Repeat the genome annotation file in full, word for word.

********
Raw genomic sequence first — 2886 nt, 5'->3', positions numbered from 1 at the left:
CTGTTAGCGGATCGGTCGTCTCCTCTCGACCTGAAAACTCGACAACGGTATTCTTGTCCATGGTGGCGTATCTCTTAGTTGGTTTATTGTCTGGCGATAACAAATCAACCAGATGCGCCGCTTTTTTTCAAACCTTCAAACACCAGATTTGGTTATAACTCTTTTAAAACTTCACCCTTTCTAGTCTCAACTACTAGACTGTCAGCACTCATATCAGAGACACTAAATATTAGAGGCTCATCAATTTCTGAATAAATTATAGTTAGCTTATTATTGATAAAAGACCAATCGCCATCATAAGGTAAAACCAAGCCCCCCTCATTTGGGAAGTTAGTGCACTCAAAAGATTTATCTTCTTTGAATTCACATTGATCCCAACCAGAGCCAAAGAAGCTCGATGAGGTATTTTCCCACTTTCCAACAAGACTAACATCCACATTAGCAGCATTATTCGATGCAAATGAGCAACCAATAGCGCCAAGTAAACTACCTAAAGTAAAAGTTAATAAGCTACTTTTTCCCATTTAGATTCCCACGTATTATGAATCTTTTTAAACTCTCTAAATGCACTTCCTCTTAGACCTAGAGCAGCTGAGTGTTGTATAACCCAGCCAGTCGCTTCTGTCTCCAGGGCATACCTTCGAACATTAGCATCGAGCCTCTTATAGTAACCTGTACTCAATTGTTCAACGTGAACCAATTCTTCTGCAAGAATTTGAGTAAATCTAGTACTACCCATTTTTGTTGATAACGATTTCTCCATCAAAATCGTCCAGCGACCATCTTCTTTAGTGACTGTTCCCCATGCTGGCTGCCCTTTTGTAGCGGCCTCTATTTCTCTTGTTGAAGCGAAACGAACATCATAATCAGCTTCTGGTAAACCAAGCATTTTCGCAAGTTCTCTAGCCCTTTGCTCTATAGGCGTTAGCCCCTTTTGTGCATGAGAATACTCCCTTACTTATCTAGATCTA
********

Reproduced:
Raw genomic sequence first — 2886 nt, 5'->3', positions numbered from 1 at the left:
CTGTTAGCGGATCGGTCGTCTCCTCTCGACCTGAAAACTCGACAACGGTATTCTTGTCCATGGTGGCGTATCTCTTAGTTGGTTTATTGTCTGGCGATAACAAATCAACCAGATGCGCCGCTTTTTTTCAAACCTTCAAACACCAGATTTGGTTATAACTCTTTTAAAACTTCACCCTTTCTAGTCTCAACTACTAGACTGTCAGCACTCATATCAGAGACACTAAATATTAGAGGCTCATCAATTTCTGAATAAATTATAGTTAGCTTATTATTGATAAAAGACCAATCGCCATCATAAGGTAAAACCAAGCCCCCCTCATTTGGGAAGTTAGTGCACTCAAAAGATTTATCTTCTTTGAATTCACATTGATCCCAACCAGAGCCAAAGAAGCTCGATGAGGTATTTTCCCACTTTCCAACAAGACTAACATCCACATTAGCAGCATTATTCGATGCAAATGAGCAACCAATAGCGCCAAGTAAACTACCTAAAGTAAAAGTTAATAAGCTACTTTTTCCCATTTAGATTCCCACGTATTATGAATCTTTTTAAACTCTCTAAATGCACTTCCTCTTAGACCTAGAGCAGCTGAGTGTTGTATAACCCAGCCAGTCGCTTCTGTCTCCAGGGCATACCTTCGAACATTAGCATCGAGCCTCTTATAGTAACCTGTACTCAATTGTTCAACGTGAACCAATTCTTCTGCAAGAATTTGAGTAAATCTAGTACTACCCATTTTTGTTGATAACGATTTCTCCATCAAAATCGTCCAGCGACCATCTTCTTTAGTGACTGTTCCCCATGCTGGCTGCCCTTTTGTAGCGGCCTCTATTTCTCTTGTTGAAGCGAAACGAACATCATAATCAGCTTCTGGTAAACCAAGCATTTTCGCAAGTTCTCTAGCCCTTTGCTCTATAGGCGTTAGCCCCTTTTGTGCATGAGAATACTCCCTTACTTATCTAGATCTA